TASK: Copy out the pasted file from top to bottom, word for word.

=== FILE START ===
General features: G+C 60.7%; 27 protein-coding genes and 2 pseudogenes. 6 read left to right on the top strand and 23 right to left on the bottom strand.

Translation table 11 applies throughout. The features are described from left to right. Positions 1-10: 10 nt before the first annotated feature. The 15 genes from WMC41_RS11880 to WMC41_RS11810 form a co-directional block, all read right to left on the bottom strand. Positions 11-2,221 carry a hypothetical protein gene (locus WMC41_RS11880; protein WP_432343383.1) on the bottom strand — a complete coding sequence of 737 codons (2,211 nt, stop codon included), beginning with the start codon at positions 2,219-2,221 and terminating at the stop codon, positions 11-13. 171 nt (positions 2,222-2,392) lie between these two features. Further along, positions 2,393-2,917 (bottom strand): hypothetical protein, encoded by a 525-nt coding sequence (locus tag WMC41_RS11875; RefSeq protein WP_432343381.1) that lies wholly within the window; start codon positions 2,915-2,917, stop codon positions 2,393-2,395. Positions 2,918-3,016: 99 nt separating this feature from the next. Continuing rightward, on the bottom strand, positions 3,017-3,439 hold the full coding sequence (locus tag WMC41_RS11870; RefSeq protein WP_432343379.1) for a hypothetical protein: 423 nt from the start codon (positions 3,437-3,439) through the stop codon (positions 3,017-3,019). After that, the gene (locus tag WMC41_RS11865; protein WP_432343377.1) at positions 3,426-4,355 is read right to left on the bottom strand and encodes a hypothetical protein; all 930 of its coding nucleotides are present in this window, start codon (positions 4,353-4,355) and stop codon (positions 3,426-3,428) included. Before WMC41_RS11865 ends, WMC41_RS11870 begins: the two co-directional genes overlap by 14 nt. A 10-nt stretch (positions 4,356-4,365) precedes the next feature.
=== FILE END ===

General features: G+C 60.7%; 27 protein-coding genes and 2 pseudogenes. 6 read left to right on the top strand and 23 right to left on the bottom strand.

Translation table 11 applies throughout. The features are described from left to right. Positions 1-10: 10 nt before the first annotated feature. The 15 genes from WMC41_RS11880 to WMC41_RS11810 form a co-directional block, all read right to left on the bottom strand. Positions 11-2,221 carry a hypothetical protein gene (locus WMC41_RS11880; protein WP_432343383.1) on the bottom strand — a complete coding sequence of 737 codons (2,211 nt, stop codon included), beginning with the start codon at positions 2,219-2,221 and terminating at the stop codon, positions 11-13. 171 nt (positions 2,222-2,392) lie between these two features. Further along, positions 2,393-2,917 (bottom strand): hypothetical protein, encoded by a 525-nt coding sequence (locus tag WMC41_RS11875; RefSeq protein WP_432343381.1) that lies wholly within the window; start codon positions 2,915-2,917, stop codon positions 2,393-2,395. Positions 2,918-3,016: 99 nt separating this feature from the next. Continuing rightward, on the bottom strand, positions 3,017-3,439 hold the full coding sequence (locus tag WMC41_RS11870; RefSeq protein WP_432343379.1) for a hypothetical protein: 423 nt from the start codon (positions 3,437-3,439) through the stop codon (positions 3,017-3,019). After that, the gene (locus tag WMC41_RS11865; protein WP_432343377.1) at positions 3,426-4,355 is read right to left on the bottom strand and encodes a hypothetical protein; all 930 of its coding nucleotides are present in this window, start codon (positions 4,353-4,355) and stop codon (positions 3,426-3,428) included. Before WMC41_RS11865 ends, WMC41_RS11870 begins: the two co-directional genes overlap by 14 nt. A 10-nt stretch (positions 4,356-4,365) precedes the next feature.